‘Give it to me,’ I said, and the moisture of my breath fell as a frost through the psychically charged air. ‘Give it to me and I will release you, and burn the memory of your true name from my mind.’

The creature hissed, and strained against the chains again.

‘Very well,’ I said, and closed my eyes for a few seconds. I was really very tired.

I moved away from the altar to where the shadows hid iron shelves worked into the chamber’s walls. My hand found the stone jar I was looking for, and my fingers tingled as I picked it up. My mind formed a series of words, and the pictograms on the jar’s surface lit with a molten glow. I let go of my staff and it began to rotate in place beside me. The jar’s lid came free in my hand. The smell of grave rot filled the air. I walked towards the creature on the altar. It had shrunk. The iron quills bristled from its flesh. Every one of its eyes fixed on the jar in my hand.

Daemons do not feel fear. They do not
anything that we might consider emotion. They
emotion. A daemon is hate, desire and rage all congealed into things that want nothing more than to burn the mortal world that created them. They don’t fear any more than a fish drowns. But rules and rivalries run through every mote of their existence, unbreakable and undeniable. And because of that nature there are things that even they cannot bear. There are things which, if they were mortal, we would say terrify them. I could banish the daemon. I could bind it for aeons, but both those were not threat enough. So instead I was going to give this daemon to another of its kind. I was going to let its essence be consumed by its antithesis. I was going to feed it to a daemon of decay.

‘I know my feelings on this are both irrelevant and incomprehensible to you, but I would really rather not do this.’

I stepped up to the altar and looked down at the creature. It was very still. For a second it almost seemed like a living thing.

‘I do not say that from pity. Just in case that was a point of confusion. It is more that while this will be as bad as such things can be for your kind, it will cost me as much to replace the resources that I am expending on this question.’ I reached into the jar. The thing which emerged between my fingers looked like a scorpion made of polished bone and dried sinew. Its legs shifted with a dull creak as it clung to my hand. ‘But needs must.’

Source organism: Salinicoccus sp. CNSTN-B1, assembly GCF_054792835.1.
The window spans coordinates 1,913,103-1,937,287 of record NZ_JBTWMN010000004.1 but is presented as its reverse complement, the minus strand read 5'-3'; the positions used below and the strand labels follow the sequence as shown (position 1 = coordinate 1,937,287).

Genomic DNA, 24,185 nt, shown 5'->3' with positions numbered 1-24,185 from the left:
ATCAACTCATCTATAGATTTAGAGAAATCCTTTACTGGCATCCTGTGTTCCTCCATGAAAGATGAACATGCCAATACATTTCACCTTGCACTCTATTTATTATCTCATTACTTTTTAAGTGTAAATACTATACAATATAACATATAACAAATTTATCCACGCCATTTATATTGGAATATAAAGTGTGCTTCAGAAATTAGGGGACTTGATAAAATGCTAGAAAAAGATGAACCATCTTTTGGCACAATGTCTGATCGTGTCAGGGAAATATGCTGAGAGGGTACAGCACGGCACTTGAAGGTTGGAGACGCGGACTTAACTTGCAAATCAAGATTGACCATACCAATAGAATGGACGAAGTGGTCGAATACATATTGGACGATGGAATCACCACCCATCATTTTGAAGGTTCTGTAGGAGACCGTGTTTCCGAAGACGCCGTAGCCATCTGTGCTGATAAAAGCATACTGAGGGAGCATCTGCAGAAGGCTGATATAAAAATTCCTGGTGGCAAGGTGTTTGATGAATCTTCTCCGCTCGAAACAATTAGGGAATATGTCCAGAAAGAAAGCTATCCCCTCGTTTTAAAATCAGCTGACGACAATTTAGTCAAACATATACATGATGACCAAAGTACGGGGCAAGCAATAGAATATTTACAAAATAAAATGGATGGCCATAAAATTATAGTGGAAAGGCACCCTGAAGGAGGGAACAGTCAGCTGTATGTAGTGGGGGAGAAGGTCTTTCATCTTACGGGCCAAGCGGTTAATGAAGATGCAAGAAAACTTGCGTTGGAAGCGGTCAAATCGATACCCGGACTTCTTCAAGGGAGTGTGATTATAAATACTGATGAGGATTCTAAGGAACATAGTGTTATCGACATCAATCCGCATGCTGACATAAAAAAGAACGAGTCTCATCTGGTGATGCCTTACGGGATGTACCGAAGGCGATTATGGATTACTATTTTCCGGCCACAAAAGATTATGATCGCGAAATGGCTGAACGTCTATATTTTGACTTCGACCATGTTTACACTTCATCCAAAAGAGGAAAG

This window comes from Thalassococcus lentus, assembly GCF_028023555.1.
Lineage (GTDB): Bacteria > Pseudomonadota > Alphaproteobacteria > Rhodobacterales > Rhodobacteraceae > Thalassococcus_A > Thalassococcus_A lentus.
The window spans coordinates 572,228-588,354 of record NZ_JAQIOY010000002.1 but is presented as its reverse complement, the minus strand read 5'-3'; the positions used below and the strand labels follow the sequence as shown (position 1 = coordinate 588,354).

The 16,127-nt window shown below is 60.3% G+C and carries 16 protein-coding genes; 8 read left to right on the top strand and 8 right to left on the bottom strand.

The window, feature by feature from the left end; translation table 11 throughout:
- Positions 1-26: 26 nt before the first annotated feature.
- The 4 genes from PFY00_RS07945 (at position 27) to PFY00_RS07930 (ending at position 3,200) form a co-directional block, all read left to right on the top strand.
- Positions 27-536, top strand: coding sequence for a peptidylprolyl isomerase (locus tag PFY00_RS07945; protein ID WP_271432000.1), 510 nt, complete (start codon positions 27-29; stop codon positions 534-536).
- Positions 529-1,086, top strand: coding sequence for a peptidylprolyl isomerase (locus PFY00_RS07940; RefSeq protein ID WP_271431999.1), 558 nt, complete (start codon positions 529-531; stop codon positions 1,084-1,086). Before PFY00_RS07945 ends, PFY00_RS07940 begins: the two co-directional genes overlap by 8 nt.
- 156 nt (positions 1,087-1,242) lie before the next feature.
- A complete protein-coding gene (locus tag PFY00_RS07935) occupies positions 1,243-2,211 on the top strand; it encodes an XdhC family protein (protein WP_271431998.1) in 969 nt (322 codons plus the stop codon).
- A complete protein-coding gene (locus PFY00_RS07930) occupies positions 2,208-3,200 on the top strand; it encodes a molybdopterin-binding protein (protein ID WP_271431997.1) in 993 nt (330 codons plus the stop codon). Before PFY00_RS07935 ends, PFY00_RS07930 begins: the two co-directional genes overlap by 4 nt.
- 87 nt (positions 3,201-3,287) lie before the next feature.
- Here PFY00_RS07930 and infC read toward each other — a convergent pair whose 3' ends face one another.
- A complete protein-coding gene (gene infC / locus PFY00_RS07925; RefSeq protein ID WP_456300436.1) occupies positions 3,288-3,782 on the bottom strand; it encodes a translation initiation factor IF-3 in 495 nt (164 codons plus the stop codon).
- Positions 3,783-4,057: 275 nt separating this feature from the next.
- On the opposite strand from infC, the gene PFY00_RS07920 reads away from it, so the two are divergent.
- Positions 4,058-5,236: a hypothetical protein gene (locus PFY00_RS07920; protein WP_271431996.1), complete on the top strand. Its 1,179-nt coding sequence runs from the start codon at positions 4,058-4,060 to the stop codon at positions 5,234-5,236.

The creature of the altar exploded upwards, screeching, limbs writhing, skin stretching. The chains snapped tight, and sigils flared on the altar. I muttered a word and dropped the thing of bone from my fingers. It grew as it fell, bone legs snapping out, sacks of yellow venoms swelling across its back. It landed on the creature. Scraps of flesh and skin sprayed up as it scrabbled into the creature’s torso. Oily black smoke poured into the air with overlapping cries of birds. The creature was juddering, its flesh crawling with blisters, its veins clotting to black rot.

‘Give it to me,’ I spat. The creature on the altar was shaking from side to side so fast that it was a chained blur. The click of bones and the hiss of venom beat in my ears as the scorpion dug deeper into the red meat. ‘Give me the way to find Antilline Abyss.’

‘Gates… of… Ruin…’
The words rose from the creature. I raised my hand over it and spoke a silent word. The thing of bone and decay went still inside the creature’s mangled torso.

‘The Gates of Ruin?’ I repeated softly.

‘All those who tread the path you seek only reach it through the Gates of Ruin.’

‘That is fascinating, and I thank you for the additional detail, but it does not suffice.’